Rings and IdealsDate: 11/13/98 at 10:19:26 From: Rachael Johnsvinski Subject: Modern algebra Dr. Math: Can you show me how to solve the following exercises? 1. For every commutative ring R, prove that R[x]/(x) = R. 2. Prove that (0) is a maximal ideal in a commutative ring R if and only if R is a field. 3. If k is a field and p(x) is an element of K[x], p(x) does not equal zero, prove that the ideal (p(x)) is a prime ideal in k[x] if and only if p(x) is an irreducible polynomial. Date: 11/13/98 at 11:27:54 From: Doctor Rob Subject: Re: Modern algebra 1. You could construct a map from R[x] onto R whose kernel is (x). One such map is the map F(f(x)) = f(0). 2. Suppose (0) is a maximal ideal in R. Then let a be any element of R not in the ideal. You want to prove it has an inverse. Note that (a) is the whole ring, because (0) < (a), and (0) is maximal. Thus 1 is in (a), so ... . Suppose R is a field. Let M be a maximal ideal. Clearly (0) <= M. Let a be an element of M other than 0. Then a has an inverse b in R, and since a is in M, b*a = 1 is also in M, ... . 3. Suppose p(x) is not irreducible. Then there exist q(x) and r(x) in K[x] such that p(x) = q(x)*r(x), and both q and r have positive degree. Then q(x) is not in (p(x)), and likewise r(x) is not in (p(x)) (why?), but their product is, so (p(x)) is not a prime ideal. Suppose that p(x) is irreducible, q(x) and r(x) are in K[x], and q(x)*r(x) is in (p(x)). Then q(x)*r(x) = p(x)*s(x), for some s(x) in K[x]. Now p(x) divides the righthand side, so it divides the lefthand side. Since p(x) is irreducible, it must divide either q(x) or r(x), so one of them must be in (p(x)). Thus (p(x)) is a prime ideal. If you need justification of the next-to-last sentence in the preceding paragraph, think about GCD(p(x),q(x)) and GCD(p(x),r(x)). Their product is p(x), and p(x) is irreducible, so one of them must be 1, so the other ... . - Doctor Rob, The Math Forum http://mathforum.org/dr.math/ |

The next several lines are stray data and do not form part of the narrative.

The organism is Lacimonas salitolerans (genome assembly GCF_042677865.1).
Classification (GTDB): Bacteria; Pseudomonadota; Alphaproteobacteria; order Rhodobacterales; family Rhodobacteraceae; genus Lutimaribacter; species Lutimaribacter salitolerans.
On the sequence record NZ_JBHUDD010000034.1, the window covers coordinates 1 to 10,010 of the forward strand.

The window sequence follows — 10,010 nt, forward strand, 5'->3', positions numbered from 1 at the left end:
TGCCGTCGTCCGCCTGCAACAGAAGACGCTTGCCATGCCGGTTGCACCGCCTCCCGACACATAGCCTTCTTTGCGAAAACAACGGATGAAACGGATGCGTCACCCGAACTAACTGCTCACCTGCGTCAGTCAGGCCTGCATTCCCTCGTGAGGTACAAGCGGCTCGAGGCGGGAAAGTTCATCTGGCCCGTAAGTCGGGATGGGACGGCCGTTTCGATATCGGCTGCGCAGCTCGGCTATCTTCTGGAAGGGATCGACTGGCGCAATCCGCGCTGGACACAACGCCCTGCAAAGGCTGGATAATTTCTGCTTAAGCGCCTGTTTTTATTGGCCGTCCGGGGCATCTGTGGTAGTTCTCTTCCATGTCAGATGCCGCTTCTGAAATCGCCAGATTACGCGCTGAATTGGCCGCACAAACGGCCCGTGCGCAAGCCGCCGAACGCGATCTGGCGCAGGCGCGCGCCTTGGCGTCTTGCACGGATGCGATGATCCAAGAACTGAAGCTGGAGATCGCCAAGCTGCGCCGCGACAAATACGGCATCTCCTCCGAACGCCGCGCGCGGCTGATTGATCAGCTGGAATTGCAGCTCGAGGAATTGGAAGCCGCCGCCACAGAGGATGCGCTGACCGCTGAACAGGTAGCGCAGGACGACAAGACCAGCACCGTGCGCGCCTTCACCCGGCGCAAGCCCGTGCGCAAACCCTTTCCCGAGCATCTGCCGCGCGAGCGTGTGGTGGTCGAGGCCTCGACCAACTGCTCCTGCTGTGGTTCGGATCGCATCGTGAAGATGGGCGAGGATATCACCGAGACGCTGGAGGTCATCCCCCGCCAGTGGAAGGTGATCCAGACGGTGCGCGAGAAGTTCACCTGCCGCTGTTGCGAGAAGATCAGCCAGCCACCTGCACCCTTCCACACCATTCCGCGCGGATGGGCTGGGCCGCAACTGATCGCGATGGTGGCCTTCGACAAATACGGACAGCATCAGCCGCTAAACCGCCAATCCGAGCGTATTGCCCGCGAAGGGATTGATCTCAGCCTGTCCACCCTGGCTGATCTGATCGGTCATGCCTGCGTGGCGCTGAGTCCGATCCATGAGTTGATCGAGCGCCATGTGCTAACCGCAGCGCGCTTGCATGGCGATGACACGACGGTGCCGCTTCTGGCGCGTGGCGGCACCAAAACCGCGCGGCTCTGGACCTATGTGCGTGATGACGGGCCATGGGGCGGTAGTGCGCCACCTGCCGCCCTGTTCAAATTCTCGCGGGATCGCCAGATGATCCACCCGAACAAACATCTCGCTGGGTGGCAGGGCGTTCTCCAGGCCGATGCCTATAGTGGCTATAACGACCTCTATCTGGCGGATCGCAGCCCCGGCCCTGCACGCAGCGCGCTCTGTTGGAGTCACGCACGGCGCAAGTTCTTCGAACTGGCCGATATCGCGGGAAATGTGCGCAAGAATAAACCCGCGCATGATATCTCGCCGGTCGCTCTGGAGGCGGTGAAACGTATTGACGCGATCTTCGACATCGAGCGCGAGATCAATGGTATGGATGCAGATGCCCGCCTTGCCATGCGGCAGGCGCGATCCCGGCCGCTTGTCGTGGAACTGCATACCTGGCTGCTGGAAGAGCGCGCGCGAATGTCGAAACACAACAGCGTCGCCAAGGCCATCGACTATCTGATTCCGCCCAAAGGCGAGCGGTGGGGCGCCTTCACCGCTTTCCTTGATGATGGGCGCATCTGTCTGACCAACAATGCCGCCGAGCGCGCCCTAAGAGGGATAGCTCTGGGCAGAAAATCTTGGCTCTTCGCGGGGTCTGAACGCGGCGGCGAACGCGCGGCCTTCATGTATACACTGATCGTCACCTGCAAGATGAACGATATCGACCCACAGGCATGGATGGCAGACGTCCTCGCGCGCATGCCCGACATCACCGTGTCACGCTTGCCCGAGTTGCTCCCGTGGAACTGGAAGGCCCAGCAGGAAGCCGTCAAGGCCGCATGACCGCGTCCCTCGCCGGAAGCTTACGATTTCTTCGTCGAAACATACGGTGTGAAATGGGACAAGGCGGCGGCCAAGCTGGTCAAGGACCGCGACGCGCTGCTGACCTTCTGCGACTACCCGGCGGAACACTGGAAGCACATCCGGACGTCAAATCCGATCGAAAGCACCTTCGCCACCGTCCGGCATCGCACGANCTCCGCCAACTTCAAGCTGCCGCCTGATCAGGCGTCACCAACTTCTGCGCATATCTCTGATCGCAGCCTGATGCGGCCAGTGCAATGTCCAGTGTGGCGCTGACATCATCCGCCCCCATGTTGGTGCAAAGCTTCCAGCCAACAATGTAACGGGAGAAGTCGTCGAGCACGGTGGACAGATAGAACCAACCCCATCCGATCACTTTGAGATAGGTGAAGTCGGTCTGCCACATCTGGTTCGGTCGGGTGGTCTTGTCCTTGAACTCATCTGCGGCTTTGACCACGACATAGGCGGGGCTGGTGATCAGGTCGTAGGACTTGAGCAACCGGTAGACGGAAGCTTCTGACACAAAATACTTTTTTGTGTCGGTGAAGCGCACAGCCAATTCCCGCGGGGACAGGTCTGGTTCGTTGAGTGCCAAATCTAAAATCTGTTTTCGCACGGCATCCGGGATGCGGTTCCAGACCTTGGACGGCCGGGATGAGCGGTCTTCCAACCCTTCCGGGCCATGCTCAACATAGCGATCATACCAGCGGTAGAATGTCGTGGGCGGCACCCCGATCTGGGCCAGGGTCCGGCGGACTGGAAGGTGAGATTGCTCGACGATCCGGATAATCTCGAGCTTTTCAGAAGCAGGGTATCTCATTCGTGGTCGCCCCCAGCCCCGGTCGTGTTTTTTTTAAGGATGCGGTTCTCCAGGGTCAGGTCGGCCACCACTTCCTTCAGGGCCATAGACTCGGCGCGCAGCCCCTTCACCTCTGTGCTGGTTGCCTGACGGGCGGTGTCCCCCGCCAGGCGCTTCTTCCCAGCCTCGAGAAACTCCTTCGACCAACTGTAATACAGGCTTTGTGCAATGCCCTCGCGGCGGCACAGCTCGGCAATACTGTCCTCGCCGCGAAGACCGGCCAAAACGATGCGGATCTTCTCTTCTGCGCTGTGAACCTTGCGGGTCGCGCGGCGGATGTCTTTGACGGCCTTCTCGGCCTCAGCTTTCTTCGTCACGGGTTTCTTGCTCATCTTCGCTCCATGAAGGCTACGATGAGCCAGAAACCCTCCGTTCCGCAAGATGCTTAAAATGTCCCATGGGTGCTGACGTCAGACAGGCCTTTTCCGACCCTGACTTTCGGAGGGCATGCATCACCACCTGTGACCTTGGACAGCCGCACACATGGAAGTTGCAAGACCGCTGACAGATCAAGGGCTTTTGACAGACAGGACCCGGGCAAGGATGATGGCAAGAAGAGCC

Search the Dr. Math Library: |
[Privacy Policy] [Terms of Use]
Ask Dr. Math^{TM}
© 1994-2013 The Math Forum
http://mathforum.org/dr.math/